Diehard GameFAN Hall of Fame Nomination: Batman: Arkham Asylum

Every week, we will present a new game to be nominated for the Diehard GameFAN Hall of Fame and Hall of Shame. These nominations will occur every Monday and Friday, respectively. Our standards are just like the Baseball Hall of Fame: every game will be voted on by members of the staff, and any game that gets 75% of the vote – with a minimum of four votes – will be accepted – or thrown – into their respective Hall.

Game: Batman: Arkham Asylum
Developer: Rocksteady
Publisher: Eidos
Release Date: 08/25/2009
System Released On: Sony Playstation 3, Microsoft Xbox 360
Genre: Beat ‘Em Up

Who Nominated the Game: Batman: Arkham Asylum won our “Game of the Year” award in 2009

Why It Was Nominated Batman: Arkham Asylum is only a year old, but it’s already considered to be one of, if not THE, best superhero games of all time. From the moment people played the demo of this game, they knew they were on to something truly special Back in August of 2009, both Mark B, and I reviewed the game. In my review of the Sony Playstation 3 version of the game, I said:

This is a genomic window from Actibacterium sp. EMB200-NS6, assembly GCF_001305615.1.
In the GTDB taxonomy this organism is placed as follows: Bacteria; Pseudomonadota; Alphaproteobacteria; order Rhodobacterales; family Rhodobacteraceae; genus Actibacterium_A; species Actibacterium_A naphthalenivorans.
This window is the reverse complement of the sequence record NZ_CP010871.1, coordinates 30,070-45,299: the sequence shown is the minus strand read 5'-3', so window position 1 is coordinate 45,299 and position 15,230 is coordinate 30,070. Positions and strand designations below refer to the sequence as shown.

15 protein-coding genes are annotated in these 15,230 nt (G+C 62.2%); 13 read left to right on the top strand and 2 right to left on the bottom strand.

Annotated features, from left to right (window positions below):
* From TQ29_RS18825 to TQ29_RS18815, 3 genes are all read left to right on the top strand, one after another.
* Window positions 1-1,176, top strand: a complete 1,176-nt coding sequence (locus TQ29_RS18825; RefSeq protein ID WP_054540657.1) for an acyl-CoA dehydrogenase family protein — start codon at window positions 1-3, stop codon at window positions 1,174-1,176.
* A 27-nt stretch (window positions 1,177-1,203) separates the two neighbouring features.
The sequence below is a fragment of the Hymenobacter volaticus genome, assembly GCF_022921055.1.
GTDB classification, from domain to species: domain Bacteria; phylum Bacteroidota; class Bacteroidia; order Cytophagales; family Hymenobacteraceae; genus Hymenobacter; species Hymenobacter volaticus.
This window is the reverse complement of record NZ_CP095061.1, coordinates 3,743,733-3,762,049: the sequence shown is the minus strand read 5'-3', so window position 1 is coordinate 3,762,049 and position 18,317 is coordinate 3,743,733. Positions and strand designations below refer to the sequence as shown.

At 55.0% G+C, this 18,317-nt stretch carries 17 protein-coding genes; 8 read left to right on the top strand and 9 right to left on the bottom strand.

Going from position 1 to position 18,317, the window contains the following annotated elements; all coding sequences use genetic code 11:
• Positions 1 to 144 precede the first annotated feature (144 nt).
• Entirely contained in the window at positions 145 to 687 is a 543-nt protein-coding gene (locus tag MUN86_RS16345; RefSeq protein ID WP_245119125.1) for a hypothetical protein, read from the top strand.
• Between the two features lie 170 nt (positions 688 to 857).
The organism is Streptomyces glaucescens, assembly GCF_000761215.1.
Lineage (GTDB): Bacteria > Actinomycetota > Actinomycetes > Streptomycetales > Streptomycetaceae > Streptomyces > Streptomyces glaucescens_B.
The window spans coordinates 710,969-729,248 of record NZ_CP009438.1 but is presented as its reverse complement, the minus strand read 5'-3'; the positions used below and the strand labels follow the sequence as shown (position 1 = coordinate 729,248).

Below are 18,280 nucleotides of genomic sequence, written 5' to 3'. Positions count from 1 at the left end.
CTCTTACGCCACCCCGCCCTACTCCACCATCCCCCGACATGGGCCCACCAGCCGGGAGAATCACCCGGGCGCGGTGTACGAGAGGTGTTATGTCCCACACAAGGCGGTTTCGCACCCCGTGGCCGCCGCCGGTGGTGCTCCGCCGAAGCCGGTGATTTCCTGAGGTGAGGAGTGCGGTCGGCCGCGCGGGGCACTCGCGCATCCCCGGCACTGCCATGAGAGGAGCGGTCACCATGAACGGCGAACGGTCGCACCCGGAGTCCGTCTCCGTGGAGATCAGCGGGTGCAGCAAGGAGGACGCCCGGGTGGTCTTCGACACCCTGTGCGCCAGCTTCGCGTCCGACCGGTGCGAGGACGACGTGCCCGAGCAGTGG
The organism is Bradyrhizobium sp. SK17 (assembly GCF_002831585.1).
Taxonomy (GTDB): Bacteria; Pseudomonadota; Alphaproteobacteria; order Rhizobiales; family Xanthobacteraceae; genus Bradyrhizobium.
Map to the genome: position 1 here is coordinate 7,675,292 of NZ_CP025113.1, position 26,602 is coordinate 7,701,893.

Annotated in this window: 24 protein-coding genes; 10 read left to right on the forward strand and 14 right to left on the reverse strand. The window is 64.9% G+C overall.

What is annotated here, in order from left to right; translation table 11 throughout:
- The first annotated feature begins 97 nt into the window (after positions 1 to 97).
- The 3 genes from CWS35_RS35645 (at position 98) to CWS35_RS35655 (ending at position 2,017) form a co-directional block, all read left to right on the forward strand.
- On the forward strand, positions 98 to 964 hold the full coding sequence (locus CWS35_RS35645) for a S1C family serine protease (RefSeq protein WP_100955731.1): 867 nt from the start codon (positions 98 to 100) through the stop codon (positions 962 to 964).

Batman: Arkham Asylum is a type of game so rare that I have to strain my brain to think of another of its kind: a multi-platform licensed title that is actually so good it deserves serious Game of the Year consideration. It’s a wonderful blend of old school button mashing beat “Ëœem ups like River City Ransom, sandbox elements and some familiar voice acting talents sure to delight Batman: The Animated Series fans . The fact this is also an Eidos game that has achieved this level of excellence has left me with an irrational need to go to www.weather.com and enter the zip code for the City of Dis to make sure it’s not in the midst of a blizzard. Make no mistake about it – Batman: Arkham Asylum is a must buy.